Los Angeles Real Estate Market Update May 2023

Needless to say, the market has been behaving pretty much to expectations. Interest rates have moved up dramatically since November. Before we all race off and blame the Fed, let’s keep the blame where it belongs, Congress from 2020 through 2022. If you have taken econ 101, you would know inflation would happen. The Fed had to wait till after the reelection of Jerome Powell to begin to tame inflation by raising rates. The labor market appears to be resilient, and prices are moderating some. CPI is currently at 4.96 with Sticky CPI at 6.32. Food and energy are taming some for the moment, but wages are persistent. This means inflation is still stuck in the economy as wages attempt to keep up with the higher prices. I’ve talked about this before, the Taylor rule is still in effect. The fed will need to raise rates further to combat inflation. Raising rates is effectively demand destruction. The Taylor Rule is currently saying the fed funds rate will need to exceed a minimum of 5.71%. This means two more rate hikes minimum.

How does this affect mortgage rates and the housing market? Mortgage rates are influenced by the 10-year treasury. This means as the Fed Funds rates go up so do all other rates. I would expect to see interest rates closer to 7% for the 30-year mortgage by the end of summer. It is important to keep historical context. The average rate for the 30-year since the 1960’s is roughly 7.5%, so this period we are going through is more of a normalization. If we see inflation rear its ugly head further as in the 1970’s, expect rates to really move higher.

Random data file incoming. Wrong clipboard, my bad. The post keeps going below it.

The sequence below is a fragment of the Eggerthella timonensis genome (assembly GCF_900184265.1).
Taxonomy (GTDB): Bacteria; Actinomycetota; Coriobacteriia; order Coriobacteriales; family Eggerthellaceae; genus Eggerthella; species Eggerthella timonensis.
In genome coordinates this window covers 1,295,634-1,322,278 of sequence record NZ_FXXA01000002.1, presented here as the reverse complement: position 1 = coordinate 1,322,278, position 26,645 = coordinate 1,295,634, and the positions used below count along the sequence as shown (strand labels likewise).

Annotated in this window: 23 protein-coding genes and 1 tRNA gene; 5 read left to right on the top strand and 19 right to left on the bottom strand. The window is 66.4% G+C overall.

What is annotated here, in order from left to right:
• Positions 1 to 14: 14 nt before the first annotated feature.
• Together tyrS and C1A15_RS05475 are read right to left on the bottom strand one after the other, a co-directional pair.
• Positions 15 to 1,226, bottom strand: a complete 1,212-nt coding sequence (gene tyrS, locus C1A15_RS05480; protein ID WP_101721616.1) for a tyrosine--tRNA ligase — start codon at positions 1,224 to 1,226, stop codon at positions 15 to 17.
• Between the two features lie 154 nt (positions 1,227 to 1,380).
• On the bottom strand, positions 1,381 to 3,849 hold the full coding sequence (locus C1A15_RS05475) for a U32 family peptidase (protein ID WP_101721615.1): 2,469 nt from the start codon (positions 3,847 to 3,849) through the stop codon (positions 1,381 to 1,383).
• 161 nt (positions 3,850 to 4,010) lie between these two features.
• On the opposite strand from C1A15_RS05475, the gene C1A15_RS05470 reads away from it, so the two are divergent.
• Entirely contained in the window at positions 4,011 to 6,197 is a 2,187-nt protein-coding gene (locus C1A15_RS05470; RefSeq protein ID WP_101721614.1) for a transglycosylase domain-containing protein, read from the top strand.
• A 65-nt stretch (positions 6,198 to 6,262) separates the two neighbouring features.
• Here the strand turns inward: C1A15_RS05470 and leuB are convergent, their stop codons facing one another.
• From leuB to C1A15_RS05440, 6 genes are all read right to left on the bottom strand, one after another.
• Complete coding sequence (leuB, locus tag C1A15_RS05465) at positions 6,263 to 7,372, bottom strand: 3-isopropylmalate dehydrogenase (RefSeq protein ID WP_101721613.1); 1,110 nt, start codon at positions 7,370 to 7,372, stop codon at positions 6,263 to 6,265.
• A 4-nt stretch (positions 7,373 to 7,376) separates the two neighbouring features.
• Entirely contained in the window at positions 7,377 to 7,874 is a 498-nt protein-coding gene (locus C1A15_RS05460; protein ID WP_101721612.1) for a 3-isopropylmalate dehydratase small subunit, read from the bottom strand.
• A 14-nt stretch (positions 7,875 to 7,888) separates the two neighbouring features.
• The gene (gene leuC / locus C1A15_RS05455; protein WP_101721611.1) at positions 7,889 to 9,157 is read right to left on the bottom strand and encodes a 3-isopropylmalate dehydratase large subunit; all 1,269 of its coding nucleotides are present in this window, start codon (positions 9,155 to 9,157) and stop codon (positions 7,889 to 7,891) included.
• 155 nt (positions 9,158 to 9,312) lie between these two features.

The national housing market has been slow. The number of new listings is down. This is keeping inventory down and supporting prices. Prices are pulling back in some areas, but it is relative to affordability. Less affordable areas are seeing more price declines than more affordable areas. This is why we continue to see prices hold or rise in the East and fall in the West. The national median home price fell 1.7% to $388,000. This is boosting the numbers across the country which would otherwise be lower due to falling prices in the West. Existing home sales in April fell 23.2% from one year ago and have declined 14 of the last 15 months.

Delinquency rates are still very low. As shown here, the number of delinquencies has stayed pretty flat across the country. The reason for this, people who got homes got them at a cheap rate and can afford the payments, hence, no defaults.

In Los Angeles County, new listings, active listings, pending sales, closed sales all remain near 5-year lows for both condos and single-family homes. The median sale price for a single-family home in LA is $880,000 in April, down 11.6% from a year ago. The median sale price for a condo in LA is $650,000, down 6.5% from a year ago.

It is incredibly important to keep perspective in a time like this. Most people who bought homes over the last couple years did so because they could afford them. Most homeowners are now rate locked or can’t get a new loan at a rate they previously had. This means fewer owners will be selling into the future. Will prices adjust to the new realities of higher rates? Yes. But I do not expect a crash in housing. I have been saying this for over a year for this reason. Is it a good time to buy? Yes, there is less competition. This offers you the opportunity to take advantage of the pullback. If your intentions are to buy a home to live in for 5 or more years, it is a good time to buy. If you are looking to flip houses, I do not recommend it unless at a deep discount.

If you need help buying selling leasing or investing in real estate, please reach out. My team is ready to help.

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